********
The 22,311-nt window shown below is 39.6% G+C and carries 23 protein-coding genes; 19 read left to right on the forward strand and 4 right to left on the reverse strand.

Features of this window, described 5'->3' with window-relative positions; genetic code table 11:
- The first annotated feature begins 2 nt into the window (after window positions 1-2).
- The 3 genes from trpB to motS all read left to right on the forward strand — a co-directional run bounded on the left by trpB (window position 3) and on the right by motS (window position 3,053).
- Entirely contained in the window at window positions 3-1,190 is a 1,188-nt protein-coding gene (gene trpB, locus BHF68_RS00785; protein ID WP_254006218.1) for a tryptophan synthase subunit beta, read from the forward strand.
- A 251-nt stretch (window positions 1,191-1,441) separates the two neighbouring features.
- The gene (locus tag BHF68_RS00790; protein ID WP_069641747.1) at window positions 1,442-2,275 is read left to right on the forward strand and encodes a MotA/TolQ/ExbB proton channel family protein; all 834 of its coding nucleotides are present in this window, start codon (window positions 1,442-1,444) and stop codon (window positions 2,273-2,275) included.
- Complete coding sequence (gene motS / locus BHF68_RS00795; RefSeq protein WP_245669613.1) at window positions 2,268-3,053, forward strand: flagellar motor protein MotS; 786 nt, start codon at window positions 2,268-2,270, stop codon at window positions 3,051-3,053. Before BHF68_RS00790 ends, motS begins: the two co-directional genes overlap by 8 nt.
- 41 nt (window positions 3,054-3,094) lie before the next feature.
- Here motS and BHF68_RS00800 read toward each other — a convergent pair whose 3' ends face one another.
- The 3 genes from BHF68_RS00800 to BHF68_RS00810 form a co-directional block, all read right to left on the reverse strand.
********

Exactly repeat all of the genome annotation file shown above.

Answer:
The 22,311-nt window shown below is 39.6% G+C and carries 23 protein-coding genes; 19 read left to right on the forward strand and 4 right to left on the reverse strand.

Features of this window, described 5'->3' with window-relative positions; genetic code table 11:
- The first annotated feature begins 2 nt into the window (after window positions 1-2).
- The 3 genes from trpB to motS all read left to right on the forward strand — a co-directional run bounded on the left by trpB (window position 3) and on the right by motS (window position 3,053).
- Entirely contained in the window at window positions 3-1,190 is a 1,188-nt protein-coding gene (gene trpB, locus BHF68_RS00785; protein ID WP_254006218.1) for a tryptophan synthase subunit beta, read from the forward strand.
- A 251-nt stretch (window positions 1,191-1,441) separates the two neighbouring features.
- The gene (locus tag BHF68_RS00790; protein ID WP_069641747.1) at window positions 1,442-2,275 is read left to right on the forward strand and encodes a MotA/TolQ/ExbB proton channel family protein; all 834 of its coding nucleotides are present in this window, start codon (window positions 1,442-1,444) and stop codon (window positions 2,273-2,275) included.
- Complete coding sequence (gene motS / locus BHF68_RS00795; RefSeq protein WP_245669613.1) at window positions 2,268-3,053, forward strand: flagellar motor protein MotS; 786 nt, start codon at window positions 2,268-2,270, stop codon at window positions 3,051-3,053. Before BHF68_RS00790 ends, motS begins: the two co-directional genes overlap by 8 nt.
- 41 nt (window positions 3,054-3,094) lie before the next feature.
- Here motS and BHF68_RS00800 read toward each other — a convergent pair whose 3' ends face one another.
- The 3 genes from BHF68_RS00800 to BHF68_RS00810 form a co-directional block, all read right to left on the reverse strand.